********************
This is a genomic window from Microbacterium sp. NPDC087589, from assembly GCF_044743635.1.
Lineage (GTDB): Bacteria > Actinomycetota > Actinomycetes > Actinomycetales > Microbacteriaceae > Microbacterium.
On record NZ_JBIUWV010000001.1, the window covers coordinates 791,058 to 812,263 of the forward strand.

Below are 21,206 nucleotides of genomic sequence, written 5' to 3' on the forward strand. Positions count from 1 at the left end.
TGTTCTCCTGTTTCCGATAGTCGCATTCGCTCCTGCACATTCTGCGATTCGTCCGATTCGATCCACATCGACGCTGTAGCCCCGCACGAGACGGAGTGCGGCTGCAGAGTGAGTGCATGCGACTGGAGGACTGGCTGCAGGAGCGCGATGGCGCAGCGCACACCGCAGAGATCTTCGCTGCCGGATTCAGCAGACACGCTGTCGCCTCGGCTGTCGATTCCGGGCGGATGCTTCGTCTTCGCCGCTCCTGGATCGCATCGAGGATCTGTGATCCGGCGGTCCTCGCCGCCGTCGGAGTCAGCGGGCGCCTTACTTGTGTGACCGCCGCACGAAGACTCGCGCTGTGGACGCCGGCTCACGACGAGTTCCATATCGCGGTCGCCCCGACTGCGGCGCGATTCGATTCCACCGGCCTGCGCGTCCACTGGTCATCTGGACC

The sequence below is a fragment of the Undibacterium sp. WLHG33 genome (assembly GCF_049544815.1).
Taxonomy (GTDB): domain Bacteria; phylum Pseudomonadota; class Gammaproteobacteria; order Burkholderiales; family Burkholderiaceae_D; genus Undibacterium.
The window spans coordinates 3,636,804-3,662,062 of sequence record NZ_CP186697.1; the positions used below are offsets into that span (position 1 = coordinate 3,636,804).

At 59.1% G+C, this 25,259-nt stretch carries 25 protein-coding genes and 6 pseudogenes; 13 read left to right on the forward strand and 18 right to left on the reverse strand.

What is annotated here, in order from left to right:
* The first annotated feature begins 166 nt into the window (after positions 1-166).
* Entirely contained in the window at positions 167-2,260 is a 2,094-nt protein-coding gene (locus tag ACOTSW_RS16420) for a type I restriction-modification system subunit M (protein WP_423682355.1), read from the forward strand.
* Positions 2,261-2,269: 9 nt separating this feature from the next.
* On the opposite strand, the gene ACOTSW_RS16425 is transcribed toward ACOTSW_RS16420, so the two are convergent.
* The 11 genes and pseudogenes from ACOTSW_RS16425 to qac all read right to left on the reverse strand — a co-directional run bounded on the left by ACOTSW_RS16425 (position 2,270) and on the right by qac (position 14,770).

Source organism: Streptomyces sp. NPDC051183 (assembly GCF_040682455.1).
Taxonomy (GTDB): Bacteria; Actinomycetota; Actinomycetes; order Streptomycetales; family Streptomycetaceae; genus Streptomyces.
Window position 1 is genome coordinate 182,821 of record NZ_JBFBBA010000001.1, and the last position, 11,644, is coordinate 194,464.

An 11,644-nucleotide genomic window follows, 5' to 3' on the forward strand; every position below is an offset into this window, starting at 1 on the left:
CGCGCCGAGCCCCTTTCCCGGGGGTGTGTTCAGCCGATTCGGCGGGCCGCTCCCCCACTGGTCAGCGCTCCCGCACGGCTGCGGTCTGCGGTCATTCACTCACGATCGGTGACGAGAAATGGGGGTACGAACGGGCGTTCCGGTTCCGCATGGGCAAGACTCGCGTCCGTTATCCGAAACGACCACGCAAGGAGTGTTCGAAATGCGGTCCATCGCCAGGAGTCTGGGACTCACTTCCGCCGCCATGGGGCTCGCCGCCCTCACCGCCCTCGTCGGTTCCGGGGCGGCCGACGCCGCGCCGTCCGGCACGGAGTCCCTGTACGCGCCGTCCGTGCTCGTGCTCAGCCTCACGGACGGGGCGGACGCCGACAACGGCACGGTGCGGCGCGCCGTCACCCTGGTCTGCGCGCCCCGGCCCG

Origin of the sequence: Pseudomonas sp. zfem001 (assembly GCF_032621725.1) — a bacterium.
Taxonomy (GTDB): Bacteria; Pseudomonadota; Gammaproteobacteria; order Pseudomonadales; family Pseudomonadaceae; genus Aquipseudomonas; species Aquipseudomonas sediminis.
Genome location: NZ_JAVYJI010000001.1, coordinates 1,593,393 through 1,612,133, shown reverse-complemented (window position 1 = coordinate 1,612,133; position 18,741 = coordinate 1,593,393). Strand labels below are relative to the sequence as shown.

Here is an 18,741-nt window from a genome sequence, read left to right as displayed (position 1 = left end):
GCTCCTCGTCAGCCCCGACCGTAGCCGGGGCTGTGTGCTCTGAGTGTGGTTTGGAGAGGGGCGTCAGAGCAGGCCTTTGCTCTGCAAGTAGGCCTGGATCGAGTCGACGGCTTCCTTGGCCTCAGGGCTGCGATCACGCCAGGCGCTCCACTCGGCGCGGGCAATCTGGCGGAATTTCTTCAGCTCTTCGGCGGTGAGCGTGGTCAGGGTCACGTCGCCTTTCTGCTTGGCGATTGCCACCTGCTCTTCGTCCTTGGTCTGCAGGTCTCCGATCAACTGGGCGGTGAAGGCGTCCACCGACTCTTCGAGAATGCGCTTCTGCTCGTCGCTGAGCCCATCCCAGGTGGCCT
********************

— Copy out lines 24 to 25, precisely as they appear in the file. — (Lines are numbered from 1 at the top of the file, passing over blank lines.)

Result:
Here is an 18,741-nt window from a genome sequence, read left to right as displayed (position 1 = left end):
GCTCCTCGTCAGCCCCGACCGTAGCCGGGGCTGTGTGCTCTGAGTGTGGTTTGGAGAGGGGCGTCAGAGCAGGCCTTTGCTCTGCAAGTAGGCCTGGATCGAGTCGACGGCTTCCTTGGCCTCAGGGCTGCGATCACGCCAGGCGCTCCACTCGGCGCGGGCAATCTGGCGGAATTTCTTCAGCTCTTCGGCGGTGAGCGTGGTCAGGGTCACGTCGCCTTTCTGCTTGGCGATTGCCACCTGCTCTTCGTCCTTGGTCTGCAGGTCTCCGATCAACTGGGCGGTGAAGGCGTCCACCGACTCTTCGAGAATGCGCTTCTGCTCGTCGCTGAGCCCATCCCAGGTGGCCT